"I had got it backward all along. Not 'seeing is believing', you ninny, but 'believing is seeing', for Modern Art has become completely literary: the painting and other works exist only to illustrate the text."
     -Tom Wolfe in The Painted Word.
     This is Wolfe's epiphany. He finally figured out why he wasn't "getting" Modern Art ... namely because you have to be familiar with the theory behind the painting first. The painting merely illustrates the theory, and is not necessarily meant to be pleasurable, not meant to be whole. It is not the point, but points to the point.
     The same can be said of a large swath of modern poetry as well, where the reader/listener feels as if he/she's walked into the room at the end of a rather boring theoretical conversation. Uh, okay?
     Here is Wolfe's advice (from the same book, which is a must read) for such encounters, he warns:
     "To be against what is new is not to be modern. Not to be modern is to write yourself out of the scene. Not to be in the scene is to be nowhere. No, in an age of avant-gardism the only possible strategy to counter a new style which you detest is to leapfrog it."



Right brain sandwich left brain sandwich.

     "Rearranging a vertical list of items horizontally makes the relationship of the parts to the whole more difficult to perceive. For example, telephone directories would be nearly impossible to use if the names were arranged across the page. A person scanning vertically can appreciate spatial relationships all at once; horizontal scanning is better for tracking time - one thing after another.
     "Perusing all the elements of a vertical row is primarily a right-brain function; following a horizontal line is primarily a left-brain function."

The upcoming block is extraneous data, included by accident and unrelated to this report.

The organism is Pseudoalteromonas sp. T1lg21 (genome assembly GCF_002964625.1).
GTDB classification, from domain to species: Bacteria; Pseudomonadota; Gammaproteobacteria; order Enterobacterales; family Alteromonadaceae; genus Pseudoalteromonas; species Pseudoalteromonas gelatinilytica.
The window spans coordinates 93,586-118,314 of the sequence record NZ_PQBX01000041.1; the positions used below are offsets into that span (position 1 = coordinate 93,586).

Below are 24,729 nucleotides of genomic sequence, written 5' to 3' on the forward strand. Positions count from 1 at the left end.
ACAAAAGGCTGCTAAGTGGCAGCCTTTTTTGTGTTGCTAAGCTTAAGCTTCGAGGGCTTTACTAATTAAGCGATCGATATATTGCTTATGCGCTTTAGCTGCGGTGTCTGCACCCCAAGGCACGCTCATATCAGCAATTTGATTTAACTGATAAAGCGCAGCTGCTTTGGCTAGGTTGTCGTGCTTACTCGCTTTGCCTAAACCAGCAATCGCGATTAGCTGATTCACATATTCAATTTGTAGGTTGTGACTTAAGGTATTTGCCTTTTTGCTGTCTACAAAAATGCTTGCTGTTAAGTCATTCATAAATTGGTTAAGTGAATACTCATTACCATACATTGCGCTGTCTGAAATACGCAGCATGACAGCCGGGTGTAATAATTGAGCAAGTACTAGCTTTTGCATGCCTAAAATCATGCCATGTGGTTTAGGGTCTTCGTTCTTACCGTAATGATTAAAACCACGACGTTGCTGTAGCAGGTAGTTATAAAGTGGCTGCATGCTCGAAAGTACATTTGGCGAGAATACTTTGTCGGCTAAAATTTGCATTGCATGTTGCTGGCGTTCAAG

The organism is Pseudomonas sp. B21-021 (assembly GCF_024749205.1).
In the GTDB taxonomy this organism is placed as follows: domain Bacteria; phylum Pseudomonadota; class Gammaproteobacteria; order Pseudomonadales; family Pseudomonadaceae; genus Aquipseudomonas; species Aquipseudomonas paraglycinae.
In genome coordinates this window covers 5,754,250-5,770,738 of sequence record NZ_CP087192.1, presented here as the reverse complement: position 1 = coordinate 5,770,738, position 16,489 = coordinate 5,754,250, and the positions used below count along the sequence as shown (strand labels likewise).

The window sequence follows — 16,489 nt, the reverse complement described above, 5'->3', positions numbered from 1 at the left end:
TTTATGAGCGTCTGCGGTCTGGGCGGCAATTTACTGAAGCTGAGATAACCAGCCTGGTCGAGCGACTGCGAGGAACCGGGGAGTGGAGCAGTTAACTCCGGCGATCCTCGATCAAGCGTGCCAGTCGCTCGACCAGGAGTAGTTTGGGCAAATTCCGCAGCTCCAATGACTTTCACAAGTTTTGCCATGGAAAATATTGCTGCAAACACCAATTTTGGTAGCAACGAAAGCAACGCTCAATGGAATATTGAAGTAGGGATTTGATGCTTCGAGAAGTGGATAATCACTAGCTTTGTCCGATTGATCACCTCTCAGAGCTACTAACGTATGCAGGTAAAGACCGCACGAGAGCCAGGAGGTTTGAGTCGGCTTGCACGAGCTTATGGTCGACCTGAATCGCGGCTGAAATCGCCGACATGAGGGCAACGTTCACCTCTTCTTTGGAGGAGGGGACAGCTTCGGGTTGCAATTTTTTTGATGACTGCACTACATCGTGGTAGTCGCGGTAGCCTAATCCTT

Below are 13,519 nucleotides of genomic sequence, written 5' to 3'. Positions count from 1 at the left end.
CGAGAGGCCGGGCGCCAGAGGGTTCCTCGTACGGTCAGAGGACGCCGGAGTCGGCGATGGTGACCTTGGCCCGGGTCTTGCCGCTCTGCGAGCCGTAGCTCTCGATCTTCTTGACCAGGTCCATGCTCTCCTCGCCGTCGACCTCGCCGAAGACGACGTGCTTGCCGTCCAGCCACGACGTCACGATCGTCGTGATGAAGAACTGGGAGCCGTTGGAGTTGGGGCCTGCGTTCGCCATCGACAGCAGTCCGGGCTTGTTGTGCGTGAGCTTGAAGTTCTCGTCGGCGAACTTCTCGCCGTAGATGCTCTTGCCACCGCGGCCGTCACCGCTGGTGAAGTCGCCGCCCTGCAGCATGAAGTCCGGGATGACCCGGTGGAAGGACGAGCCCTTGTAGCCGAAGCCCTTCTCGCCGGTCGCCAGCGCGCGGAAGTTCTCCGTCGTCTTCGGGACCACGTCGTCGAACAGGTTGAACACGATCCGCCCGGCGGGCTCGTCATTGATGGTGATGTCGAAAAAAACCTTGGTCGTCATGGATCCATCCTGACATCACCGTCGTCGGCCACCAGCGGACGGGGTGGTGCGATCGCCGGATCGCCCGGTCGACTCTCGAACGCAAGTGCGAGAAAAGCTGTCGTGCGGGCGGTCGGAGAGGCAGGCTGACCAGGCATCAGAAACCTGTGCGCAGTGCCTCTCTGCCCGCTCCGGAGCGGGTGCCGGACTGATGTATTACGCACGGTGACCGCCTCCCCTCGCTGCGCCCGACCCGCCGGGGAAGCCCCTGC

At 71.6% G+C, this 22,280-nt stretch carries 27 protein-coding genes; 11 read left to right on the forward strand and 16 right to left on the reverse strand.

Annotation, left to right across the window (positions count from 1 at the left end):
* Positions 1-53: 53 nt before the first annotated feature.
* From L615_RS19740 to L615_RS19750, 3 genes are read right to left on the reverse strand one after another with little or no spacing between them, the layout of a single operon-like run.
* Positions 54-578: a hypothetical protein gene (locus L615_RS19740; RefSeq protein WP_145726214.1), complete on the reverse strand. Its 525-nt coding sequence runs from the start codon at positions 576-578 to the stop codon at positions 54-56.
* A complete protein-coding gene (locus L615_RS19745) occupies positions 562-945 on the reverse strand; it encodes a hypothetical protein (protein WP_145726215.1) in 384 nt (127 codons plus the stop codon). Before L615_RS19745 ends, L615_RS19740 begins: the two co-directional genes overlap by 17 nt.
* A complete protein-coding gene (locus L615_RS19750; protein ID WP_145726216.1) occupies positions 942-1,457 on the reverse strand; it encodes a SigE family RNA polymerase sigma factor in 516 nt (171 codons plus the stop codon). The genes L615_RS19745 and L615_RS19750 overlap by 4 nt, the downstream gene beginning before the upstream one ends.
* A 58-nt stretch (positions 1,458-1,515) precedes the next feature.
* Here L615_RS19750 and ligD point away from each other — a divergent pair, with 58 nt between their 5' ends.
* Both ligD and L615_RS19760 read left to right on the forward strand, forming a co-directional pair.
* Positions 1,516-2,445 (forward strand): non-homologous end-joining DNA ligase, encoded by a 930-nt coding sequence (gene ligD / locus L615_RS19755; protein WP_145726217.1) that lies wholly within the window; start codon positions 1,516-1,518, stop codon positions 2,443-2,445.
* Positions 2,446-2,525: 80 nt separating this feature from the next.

- Leonard Shlain in The Alphabet vs. The Goddess.


Contempt for Prettiness

     "The peculiar quality of Chinese and Japanese art that is influenced by Zen is that it is able to suggest what cannot be said, and, by using a bare minimum of form, to awaken us to the formless. Zen painting tells us just enough to alert us to what is not and is nevertheless right there. Zen calligraphy, by its peculiar suppleness, dynamism, abandon, contempt for 'prettiness' and for formal style, reveals to us something of the freedom which is not transcendent in some abstract and intellectual sense, but which employs a minimum of form without being attached to it, and is therefore free from it."
     - Thomas Merton (in Zen and the Birds of Appetite)


Straight is the Gate

El Payaso Porchia

"Following straight lines shortens distances, and also life."
    -Antonio Porchia


Honor the Maggot

action painting
     Honor the maggot,
     supreme catalyst:
he spurs the rate of change:
(all scavengers are honorable: I love them
will scribble hard as I can for them)

          -Ammons (from "Catalyst")


Roethke (pron: 'freaky deaky')

Roethke cracking up.

     A few quotes from Roethke's book On Poetry and Craft (Copper Canyon Press):
     "If a thing fails rhythmically, it's nothing."
     "Art is our defense against hysteria and madness."
     "Inspiration? The important thing in life is to have the right kind of frustration."


Alien Reader

Mandelstam with third eye and elephant ears.

     'Exchanging signals with the planet Mars ... is a task worthy of a lyric poet.'"
          - Osip Mandelstam on who a poet's audience should be.


What Is Progress?

...that the whole progress of humanity proceeds.
     "It is by the steady elimination of everything which is ugly - thoughts and words no less than tangible objects - and by the substitution of things of true and lasting beauty that the whole progress of humanity proceeds."
     - Anna Pavlova


An Imagined Post

Hugo with imagined bourbon on the rocks.
     "...an imagined town is at least as real as an actual town. If it isn't, you may be in the wrong business. Our words come from obsessions we must submit to, whatever the social cost. It can be hard. It can be worse forty years from now if you feel you could have done it and didn't. It is narcissistic, vain, egotistical, unrealistic, selfish, and hateful to assume emotional ownership of a town or a word. It is also essential."